Blame These 3 Billionaires for Drawn-Out GOP Primary

They're contributing millions to candidates that aren't Romney
By Evann Gastaldo,  Newser Staff
Posted Jan 12, 2012 11:40 AM CST
Blame These 3 Billionaires for Drawn-Out GOP Primary
Gov. Jon Huntsman greets supporters at the governor's mansion Tuesday, Nov. 4, 2008, in Salt Lake City. His father, Jon Huntsman Sr., stands behind his son.   (AP Photo/Douglas C. Pizac)

(Newser) – If you can't believe how many Republican presidential candidates are still in the race and you fear the possibility of a drawn-out primary that leads to a lower chance of unseating President Obama ... blame these guys. Politico reports on the three billionaires who are contributing millions to groups attacking Mitt Romney or backing non-Romney candidates:

  • Sheldon Adelson: This Las Vegas casino mogul gave $5 million to a super PAC supporting Newt Gingrich; he may give even more. The PAC is spending millions to run anti-Romney ads in South Carolina. Adelson, who has known Gingrich since the 1990s, has attributed his support to "loyalty."

story continues below

  • Foster Friess: This Wyoming investor won't say how much he's given, but confirms that he is a major supporter of a super PAC backing Rick Santorum, who he believes is "the most electable candidate." The PAC spent $537,000 campaigning for Santorum in Iowa, compared to the $22,000 spent by Santorum's campaign itself.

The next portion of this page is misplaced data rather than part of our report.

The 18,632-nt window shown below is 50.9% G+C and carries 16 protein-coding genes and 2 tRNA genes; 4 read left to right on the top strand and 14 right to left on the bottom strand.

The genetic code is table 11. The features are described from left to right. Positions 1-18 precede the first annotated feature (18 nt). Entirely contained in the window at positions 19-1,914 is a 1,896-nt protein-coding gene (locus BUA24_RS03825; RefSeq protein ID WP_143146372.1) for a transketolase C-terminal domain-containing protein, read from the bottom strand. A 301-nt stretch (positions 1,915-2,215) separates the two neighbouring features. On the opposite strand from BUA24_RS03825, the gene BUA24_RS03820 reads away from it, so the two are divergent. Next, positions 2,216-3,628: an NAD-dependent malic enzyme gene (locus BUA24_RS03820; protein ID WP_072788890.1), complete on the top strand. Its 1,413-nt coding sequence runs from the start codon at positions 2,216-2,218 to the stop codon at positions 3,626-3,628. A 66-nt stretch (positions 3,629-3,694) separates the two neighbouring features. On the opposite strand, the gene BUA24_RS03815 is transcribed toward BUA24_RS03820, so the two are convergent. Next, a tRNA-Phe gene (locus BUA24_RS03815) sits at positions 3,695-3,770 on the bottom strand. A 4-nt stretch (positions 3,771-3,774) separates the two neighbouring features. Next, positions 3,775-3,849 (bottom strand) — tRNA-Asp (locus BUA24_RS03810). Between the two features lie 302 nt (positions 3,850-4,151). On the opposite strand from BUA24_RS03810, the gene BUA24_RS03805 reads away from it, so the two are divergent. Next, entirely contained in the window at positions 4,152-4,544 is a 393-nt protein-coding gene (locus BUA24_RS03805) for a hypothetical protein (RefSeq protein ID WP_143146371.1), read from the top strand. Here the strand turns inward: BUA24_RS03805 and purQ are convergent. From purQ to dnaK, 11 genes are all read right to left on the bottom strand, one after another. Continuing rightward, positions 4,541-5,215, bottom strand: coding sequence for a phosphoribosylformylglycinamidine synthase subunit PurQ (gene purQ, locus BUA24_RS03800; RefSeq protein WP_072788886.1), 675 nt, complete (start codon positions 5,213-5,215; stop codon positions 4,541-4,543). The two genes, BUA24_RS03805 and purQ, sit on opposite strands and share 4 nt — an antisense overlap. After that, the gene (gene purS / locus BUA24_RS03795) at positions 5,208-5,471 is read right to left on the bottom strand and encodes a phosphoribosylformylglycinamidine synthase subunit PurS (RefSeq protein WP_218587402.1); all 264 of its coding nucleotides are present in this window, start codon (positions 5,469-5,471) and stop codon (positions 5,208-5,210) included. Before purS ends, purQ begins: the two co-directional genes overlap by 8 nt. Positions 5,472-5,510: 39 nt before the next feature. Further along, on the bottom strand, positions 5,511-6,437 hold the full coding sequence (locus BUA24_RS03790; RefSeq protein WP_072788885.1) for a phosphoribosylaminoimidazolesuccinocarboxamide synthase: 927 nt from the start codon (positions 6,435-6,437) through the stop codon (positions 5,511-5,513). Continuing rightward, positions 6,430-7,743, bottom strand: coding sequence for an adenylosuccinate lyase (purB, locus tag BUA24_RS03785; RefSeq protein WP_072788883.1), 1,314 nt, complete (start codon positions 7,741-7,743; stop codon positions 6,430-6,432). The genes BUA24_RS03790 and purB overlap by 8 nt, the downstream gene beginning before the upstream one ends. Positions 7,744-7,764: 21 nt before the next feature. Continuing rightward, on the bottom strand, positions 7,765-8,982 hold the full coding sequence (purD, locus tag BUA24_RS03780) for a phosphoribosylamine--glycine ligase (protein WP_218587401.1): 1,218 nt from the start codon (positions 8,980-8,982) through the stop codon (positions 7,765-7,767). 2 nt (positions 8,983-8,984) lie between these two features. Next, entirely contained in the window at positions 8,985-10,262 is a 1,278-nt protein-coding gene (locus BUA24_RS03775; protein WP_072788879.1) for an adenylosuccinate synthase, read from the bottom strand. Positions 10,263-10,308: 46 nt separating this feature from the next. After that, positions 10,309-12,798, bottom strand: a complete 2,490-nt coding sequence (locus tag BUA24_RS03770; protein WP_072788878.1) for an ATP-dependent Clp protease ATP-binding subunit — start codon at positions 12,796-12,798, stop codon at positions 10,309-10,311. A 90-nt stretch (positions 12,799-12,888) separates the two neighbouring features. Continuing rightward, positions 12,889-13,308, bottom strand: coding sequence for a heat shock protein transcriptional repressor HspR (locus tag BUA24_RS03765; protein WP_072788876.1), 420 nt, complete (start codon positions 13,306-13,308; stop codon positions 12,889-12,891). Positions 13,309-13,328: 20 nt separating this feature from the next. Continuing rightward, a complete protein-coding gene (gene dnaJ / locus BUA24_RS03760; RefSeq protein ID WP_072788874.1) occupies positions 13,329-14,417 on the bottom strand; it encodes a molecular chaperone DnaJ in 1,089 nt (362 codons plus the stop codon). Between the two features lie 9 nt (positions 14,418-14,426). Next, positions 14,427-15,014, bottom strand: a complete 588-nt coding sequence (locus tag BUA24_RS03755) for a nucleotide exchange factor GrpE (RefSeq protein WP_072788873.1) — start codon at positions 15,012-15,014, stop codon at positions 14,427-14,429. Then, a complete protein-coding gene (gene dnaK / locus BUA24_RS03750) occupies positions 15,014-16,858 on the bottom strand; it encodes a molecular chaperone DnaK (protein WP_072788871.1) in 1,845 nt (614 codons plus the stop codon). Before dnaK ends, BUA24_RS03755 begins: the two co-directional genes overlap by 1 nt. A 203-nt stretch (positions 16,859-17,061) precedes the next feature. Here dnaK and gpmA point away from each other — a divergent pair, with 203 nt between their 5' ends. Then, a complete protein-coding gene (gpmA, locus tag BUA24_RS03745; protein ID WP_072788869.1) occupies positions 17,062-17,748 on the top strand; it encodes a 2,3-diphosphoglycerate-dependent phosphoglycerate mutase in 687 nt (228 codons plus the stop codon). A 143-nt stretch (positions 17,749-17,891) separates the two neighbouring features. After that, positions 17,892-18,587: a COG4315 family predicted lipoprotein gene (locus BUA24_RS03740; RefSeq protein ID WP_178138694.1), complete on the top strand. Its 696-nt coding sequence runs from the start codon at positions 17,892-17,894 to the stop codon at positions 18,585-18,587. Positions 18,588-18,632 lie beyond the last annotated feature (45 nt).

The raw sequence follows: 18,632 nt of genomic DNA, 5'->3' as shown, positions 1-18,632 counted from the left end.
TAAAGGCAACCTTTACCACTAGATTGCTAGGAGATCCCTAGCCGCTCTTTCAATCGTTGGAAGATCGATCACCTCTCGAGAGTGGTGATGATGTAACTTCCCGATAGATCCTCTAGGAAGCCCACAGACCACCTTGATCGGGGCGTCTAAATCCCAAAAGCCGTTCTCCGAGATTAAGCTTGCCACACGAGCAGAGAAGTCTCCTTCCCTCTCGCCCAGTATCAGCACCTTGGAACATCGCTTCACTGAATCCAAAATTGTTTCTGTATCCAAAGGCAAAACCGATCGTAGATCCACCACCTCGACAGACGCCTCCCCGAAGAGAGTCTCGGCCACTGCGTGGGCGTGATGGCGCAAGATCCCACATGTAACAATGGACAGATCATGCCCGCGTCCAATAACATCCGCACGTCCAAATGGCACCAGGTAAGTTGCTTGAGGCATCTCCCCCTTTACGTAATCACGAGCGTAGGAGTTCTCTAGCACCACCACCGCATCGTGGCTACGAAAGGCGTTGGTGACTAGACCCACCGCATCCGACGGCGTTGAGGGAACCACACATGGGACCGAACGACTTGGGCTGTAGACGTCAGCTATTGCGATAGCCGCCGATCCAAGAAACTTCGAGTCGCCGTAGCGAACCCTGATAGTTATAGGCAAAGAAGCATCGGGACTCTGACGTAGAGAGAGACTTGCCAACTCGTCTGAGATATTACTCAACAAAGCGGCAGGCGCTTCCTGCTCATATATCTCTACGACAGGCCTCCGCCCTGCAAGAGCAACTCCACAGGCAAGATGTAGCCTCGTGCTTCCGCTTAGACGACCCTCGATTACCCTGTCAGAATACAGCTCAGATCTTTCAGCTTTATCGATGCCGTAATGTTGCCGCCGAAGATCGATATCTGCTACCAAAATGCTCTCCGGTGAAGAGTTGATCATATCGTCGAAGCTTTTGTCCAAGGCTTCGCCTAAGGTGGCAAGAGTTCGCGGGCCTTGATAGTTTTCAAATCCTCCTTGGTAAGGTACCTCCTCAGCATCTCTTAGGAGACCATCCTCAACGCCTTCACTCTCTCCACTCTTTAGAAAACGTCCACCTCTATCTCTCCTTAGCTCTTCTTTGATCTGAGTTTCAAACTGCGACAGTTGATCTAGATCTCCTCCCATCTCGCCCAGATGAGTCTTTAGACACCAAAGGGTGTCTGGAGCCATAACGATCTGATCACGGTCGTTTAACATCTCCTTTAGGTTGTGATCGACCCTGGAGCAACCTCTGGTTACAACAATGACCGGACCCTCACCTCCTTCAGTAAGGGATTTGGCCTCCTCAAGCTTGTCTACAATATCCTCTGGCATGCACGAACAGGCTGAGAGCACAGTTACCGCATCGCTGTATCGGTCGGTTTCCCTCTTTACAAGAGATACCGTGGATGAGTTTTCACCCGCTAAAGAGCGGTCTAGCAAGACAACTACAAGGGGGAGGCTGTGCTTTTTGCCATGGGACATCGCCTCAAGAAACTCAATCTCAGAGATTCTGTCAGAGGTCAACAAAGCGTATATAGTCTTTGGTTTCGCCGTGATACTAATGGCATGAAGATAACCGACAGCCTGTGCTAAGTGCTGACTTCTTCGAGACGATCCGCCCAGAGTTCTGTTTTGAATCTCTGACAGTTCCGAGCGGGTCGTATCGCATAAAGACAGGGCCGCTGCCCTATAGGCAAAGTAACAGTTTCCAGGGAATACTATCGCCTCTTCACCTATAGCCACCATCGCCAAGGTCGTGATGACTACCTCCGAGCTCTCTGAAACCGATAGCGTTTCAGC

• Jon Huntsman Sr.: Not surprisingly, his millions have reportedly gone to a super PAC backing his son; they have also appeared on stage together.
Operatives say that, without the millions coming from these three and their associates, the Gingrich, Huntsman, and Santorum campaigns may have already fallen apart—an idea that illustrates the fact that, thanks to 2010's federal court rulings, just one deep-pocketed backer can sustain an entire presidential campaign. Some establishment Republicans are not happy with the billionaire donors, and have even threatened revenge. Others, however, say that an extended primary could actually help the GOP, as the Clinton-Obama battle in 2008 helped the Democrats. (Read more Election 2012 stories.)

We use cookies. By Clicking "OK" or any content on this site, you agree to allow cookies to be placed. Read more in our privacy policy.
Get the news faster.
Tap to install our app.
Install the Newser News app
in two easy steps:
1. Tap in your navigation bar.
2. Tap to Add to Home Screen.